Just past the history markers is the Marine Science Education Center of the University of Texas Marine Science Institute. They have a trail by their building which the Volksmarch club may want to investigate and include in future walk directions. Plus, if the Marine Science Education Center is open when you walk by, it may be worth a stop to see what's there. We did not go in today. They were re-roofing it and it didn't look open.

Roofing the Marine Science Education Center.
From there, we went around a corner and were greeted by a pond and the Gulf of Mexico. What a glorious day! We wore shorts and T-shirts in the middle of winter and got a tan today. 75 degrees! Score, we came on a good winter day.

Quite a few people out on the jetty.
Still damaged from Hurricane Harvey.
Gulf of Mexico.
Horace Caldwell Pier.
At the pier, our walk instructions said: "Left on the beach with dunes on right and ocean on left. CONTINUE along the beach until you reach Sand Castle Drive. (Fourth beach exit to the right after Caldwell Pier.)"

This is where our biggest walk issue started. To me, fourth beach exit after Caldwell Pier means you don't start counting beach exits until the next one AFTER the pier. And what exactly are "beach exits?" Are they only roads or do they count all the driveways accessing the beach? If we HAD counted the beach access road DIRECTLY ACROSS from the pier instead of AFTER it, we would have been okay.

There was NO sign on Sand Castle Drive. We had only counted three beach exits (we assumed roads) AFTER the pier. We continued to walk another 1/4 mile down the beach but didn't see any more exits as far as we could see. 

We went back to the last road we had seen and turned there. A long block later we saw a road sign for Sand Castle Drive. Suggestion for the directions: Instead of saying fourth beach exit, name the two hotels that are at that beach exit since there is not a road sign.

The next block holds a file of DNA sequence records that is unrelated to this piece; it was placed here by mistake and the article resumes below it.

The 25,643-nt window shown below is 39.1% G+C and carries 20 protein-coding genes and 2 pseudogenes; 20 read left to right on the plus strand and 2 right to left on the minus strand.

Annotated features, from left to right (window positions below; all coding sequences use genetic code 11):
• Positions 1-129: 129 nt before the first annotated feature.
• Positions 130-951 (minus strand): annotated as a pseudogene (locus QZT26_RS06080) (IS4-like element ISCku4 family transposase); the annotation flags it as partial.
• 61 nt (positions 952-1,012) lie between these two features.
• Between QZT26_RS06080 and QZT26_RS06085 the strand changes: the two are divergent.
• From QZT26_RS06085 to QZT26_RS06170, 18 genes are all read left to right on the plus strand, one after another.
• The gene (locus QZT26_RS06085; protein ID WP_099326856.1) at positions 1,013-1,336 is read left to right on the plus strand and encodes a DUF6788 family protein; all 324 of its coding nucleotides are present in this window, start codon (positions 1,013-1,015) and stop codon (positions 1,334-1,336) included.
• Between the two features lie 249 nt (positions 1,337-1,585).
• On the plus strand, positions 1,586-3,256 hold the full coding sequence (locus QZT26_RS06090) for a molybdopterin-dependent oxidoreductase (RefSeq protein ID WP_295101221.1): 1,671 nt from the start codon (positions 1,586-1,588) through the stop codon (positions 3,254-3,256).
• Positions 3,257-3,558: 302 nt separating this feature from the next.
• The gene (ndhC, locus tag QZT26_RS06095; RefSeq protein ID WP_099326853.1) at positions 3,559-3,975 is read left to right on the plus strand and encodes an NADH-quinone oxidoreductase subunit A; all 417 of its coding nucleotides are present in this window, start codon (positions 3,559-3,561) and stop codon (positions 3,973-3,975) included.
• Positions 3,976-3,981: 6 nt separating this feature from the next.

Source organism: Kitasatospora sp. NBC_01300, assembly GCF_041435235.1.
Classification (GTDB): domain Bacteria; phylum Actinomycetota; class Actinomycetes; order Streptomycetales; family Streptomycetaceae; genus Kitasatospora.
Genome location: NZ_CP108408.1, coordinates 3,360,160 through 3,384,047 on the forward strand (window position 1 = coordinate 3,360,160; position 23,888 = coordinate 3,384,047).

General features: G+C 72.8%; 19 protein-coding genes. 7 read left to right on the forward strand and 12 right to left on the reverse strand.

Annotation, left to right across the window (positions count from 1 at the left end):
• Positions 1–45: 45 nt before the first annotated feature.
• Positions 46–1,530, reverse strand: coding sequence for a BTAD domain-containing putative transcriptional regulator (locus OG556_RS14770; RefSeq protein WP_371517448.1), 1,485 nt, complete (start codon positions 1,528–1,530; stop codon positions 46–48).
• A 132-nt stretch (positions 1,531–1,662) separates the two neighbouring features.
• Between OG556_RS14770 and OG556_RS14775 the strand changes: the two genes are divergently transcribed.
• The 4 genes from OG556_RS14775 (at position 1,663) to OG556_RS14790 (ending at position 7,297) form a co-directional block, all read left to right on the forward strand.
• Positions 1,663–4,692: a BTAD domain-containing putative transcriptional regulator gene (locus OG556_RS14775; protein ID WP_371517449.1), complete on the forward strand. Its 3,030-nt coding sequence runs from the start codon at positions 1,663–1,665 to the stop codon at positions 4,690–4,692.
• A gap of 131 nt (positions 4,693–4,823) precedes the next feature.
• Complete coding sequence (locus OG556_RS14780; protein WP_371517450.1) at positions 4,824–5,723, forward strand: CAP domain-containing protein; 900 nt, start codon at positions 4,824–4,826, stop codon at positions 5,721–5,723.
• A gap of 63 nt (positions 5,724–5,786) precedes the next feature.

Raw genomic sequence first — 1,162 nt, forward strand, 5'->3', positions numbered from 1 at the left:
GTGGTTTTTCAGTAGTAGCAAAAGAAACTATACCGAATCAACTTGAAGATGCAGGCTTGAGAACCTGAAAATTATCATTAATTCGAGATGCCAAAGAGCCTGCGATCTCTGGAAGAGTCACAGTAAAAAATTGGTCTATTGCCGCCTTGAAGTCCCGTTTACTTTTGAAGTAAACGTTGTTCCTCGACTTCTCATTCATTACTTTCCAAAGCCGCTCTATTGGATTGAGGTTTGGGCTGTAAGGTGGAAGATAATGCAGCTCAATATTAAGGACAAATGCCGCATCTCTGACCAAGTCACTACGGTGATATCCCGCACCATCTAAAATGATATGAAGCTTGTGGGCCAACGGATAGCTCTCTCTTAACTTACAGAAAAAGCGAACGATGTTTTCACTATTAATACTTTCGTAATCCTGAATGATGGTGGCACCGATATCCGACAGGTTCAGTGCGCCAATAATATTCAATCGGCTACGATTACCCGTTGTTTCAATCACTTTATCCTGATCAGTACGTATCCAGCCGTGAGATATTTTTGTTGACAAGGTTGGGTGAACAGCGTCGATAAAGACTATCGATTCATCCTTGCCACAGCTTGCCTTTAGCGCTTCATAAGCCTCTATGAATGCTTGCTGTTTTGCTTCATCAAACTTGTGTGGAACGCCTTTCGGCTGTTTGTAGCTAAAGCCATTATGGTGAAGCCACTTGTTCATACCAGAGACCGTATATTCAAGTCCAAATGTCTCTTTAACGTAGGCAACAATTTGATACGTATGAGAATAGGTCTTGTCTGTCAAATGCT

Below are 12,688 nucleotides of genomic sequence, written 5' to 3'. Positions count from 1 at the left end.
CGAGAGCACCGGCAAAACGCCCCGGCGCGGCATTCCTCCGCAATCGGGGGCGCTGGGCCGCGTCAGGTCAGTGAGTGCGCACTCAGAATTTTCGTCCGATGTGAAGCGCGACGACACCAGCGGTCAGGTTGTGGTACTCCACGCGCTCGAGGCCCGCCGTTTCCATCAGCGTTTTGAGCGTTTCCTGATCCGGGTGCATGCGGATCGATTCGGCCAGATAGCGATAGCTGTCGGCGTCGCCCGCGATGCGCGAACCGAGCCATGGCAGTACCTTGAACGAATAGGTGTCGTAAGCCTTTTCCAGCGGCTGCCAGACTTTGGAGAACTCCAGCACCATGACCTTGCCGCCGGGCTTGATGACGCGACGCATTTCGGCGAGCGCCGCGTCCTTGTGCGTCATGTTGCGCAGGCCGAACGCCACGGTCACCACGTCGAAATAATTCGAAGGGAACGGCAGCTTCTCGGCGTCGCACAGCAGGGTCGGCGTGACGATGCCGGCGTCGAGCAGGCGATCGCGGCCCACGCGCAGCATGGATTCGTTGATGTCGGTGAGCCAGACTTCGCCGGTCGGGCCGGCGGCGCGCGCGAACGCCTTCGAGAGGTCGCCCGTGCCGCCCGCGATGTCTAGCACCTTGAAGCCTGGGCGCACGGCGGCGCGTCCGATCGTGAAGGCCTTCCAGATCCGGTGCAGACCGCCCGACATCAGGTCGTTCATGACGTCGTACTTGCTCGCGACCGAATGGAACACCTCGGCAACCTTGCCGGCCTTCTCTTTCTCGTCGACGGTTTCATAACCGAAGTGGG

Enough rant, back to the beachy part of the walk. It was a Sunday morning and people were building sandcastles on the beach. The grouping below were of churches and they had a bowl out for offerings.


As we walked the beach, we saw a huge tour bus pull up from Pennsylvania. A lot of Amish kids piled off the bus. The girls had on the long dresses and hair caps. The boys had on pants with suspenders and long-sleeved shirts. They were all wide eyed and enjoying the weather and the beach. Many of them made a bee-line for the Port-a-Potties. LOL.

Kite flying was another popular activity.
Another sandcastle.
Close-up of tower.
Port Aransas and points east were hit pretty hard by Hurricane Harvey on August 25, 2017 and the days following. Port Aransas is doing a good job with recovery, but there is still evidence of damage in places: twisted metal sign in front of a business, missing roofs, missing shingles, piles of debris.

Port A Strong...through Harvey, hell, and high water.
Debris pile in Port Aransas, Texas.
 Below, are some very cute beach cart rentals.

Li'l Mater

A Farley boat installation at an intersection. This looks like New England to me.

Farley boat decoration at an intersection.
Bob in the maw of the whale.
"Tarpon" dedicated September 27, 1986.
No artist mentioned that I could see.
We made it back to our start point without further problems. However, we did walk 11k instead of 10. The walk was great. We loved being along the beach. 

Dave and Faye Malouf came over for dinner. They are staying in Port Aransas until February when they depart for points north and east. We had a fun time chatting with them about the East Coast and we will hopefully see them near Bar Harbor, Maine in the late summer when we're on our trip.

Tomorrow, we're off to tour the USS Lexington. Can't wait!

2 comments:

  1. Great to see you guys!! I enjoy walking around Port A, it certainly is looking better than a year ago. Hope to see you in the northeast.

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  2. That hurricane debris is from 2017? That is scary. We've been recovering for 4 months today and I'm seeing more debris by the roads now than before. Entire houses are waiting to be carted off. I figured a year, but holy smokes! I get so excited just driving down the road and seeing any work being done on any building. But, mostly I don't leave much as we are still working on our place, minus a few sanity breaks.........